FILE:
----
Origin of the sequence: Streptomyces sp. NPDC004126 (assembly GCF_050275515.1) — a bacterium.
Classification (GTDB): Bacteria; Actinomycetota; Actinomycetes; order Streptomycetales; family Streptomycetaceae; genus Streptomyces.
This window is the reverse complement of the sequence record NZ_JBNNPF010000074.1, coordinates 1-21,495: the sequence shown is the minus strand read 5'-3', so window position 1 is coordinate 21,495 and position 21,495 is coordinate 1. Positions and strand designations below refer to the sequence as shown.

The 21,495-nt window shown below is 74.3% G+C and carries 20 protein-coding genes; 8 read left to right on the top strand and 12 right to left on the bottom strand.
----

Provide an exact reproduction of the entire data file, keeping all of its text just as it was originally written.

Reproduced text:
Origin of the sequence: Streptomyces sp. NPDC004126 (assembly GCF_050275515.1) — a bacterium.
Classification (GTDB): Bacteria; Actinomycetota; Actinomycetes; order Streptomycetales; family Streptomycetaceae; genus Streptomyces.
This window is the reverse complement of the sequence record NZ_JBNNPF010000074.1, coordinates 1-21,495: the sequence shown is the minus strand read 5'-3', so window position 1 is coordinate 21,495 and position 21,495 is coordinate 1. Positions and strand designations below refer to the sequence as shown.

The 21,495-nt window shown below is 74.3% G+C and carries 20 protein-coding genes; 8 read left to right on the top strand and 12 right to left on the bottom strand.